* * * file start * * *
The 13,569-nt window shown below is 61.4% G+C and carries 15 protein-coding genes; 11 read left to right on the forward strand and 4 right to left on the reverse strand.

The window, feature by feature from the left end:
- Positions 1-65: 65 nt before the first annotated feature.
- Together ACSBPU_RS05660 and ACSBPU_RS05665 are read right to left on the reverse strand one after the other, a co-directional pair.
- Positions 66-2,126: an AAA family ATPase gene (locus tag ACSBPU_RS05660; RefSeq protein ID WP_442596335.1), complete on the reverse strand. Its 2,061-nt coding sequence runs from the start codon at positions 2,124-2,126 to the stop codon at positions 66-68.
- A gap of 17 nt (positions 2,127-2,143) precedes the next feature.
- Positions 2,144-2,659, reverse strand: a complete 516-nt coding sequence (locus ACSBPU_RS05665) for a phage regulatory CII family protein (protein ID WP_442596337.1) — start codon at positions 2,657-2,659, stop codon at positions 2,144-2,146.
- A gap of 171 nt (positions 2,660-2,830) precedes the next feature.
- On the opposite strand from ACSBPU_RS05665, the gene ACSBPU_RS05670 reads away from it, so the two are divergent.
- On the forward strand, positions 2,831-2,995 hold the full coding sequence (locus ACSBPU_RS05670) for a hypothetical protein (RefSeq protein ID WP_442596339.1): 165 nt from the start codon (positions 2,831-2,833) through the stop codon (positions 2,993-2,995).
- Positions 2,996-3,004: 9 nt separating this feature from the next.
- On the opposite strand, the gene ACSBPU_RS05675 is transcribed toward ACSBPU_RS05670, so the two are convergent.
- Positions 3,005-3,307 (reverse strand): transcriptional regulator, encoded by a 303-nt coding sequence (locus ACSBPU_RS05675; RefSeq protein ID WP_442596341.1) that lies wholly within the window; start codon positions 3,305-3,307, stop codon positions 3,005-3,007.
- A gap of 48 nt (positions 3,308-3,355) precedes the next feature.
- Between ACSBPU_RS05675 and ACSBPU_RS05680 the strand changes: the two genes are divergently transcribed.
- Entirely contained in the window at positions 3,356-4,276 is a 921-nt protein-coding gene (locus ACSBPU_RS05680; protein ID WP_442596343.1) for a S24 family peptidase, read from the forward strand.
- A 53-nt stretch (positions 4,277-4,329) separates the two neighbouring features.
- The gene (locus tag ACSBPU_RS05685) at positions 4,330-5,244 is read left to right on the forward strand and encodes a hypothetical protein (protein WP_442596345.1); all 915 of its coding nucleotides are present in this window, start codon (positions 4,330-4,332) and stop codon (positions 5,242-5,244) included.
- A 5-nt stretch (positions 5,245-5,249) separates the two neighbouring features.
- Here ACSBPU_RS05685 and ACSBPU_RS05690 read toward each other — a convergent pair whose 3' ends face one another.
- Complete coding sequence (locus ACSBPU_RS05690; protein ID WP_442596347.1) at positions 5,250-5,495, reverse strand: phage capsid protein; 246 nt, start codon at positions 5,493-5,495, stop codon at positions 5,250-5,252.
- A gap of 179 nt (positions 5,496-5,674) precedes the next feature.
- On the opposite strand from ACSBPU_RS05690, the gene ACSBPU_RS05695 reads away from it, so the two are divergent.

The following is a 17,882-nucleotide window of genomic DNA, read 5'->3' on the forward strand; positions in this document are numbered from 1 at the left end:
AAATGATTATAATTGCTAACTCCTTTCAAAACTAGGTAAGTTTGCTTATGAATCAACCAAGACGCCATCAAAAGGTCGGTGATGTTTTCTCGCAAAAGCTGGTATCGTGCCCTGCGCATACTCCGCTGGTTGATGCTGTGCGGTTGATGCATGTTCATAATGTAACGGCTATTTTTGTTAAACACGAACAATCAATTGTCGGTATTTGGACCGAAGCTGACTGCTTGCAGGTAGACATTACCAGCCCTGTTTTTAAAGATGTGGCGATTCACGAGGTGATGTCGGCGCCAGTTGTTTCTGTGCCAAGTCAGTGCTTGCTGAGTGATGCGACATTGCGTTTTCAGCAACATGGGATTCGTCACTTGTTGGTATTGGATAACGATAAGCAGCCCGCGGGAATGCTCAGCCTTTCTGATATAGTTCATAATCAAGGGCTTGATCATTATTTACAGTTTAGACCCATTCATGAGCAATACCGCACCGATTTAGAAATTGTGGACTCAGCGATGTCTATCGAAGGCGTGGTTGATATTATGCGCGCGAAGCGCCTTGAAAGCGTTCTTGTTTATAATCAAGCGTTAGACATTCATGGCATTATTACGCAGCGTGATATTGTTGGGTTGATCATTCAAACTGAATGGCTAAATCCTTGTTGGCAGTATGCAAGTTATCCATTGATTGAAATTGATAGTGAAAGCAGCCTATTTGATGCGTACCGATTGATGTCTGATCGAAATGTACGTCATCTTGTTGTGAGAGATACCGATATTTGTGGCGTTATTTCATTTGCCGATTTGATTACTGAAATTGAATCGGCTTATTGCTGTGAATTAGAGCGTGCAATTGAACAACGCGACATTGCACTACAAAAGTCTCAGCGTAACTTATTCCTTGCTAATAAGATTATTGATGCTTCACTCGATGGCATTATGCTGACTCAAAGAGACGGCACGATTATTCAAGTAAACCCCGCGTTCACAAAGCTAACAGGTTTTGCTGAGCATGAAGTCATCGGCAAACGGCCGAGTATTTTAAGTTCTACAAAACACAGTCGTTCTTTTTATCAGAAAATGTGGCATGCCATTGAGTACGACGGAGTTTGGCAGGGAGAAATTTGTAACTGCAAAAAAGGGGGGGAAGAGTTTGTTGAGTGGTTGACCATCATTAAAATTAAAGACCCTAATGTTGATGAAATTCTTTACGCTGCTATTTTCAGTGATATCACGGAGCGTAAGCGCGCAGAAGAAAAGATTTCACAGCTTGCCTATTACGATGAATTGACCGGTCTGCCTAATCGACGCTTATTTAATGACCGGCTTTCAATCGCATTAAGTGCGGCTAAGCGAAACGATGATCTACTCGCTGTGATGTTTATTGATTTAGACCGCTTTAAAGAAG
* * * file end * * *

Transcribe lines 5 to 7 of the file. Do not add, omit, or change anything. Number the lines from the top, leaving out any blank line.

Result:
- Positions 66-2,126: an AAA family ATPase gene (locus tag ACSBPU_RS05660; RefSeq protein ID WP_442596335.1), complete on the reverse strand. Its 2,061-nt coding sequence runs from the start codon at positions 2,124-2,126 to the stop codon at positions 66-68.
- A gap of 17 nt (positions 2,127-2,143) precedes the next feature.
- Positions 2,144-2,659, reverse strand: a complete 516-nt coding sequence (locus ACSBPU_RS05665) for a phage regulatory CII family protein (protein ID WP_442596337.1) — start codon at positions 2,657-2,659, stop codon at positions 2,144-2,146.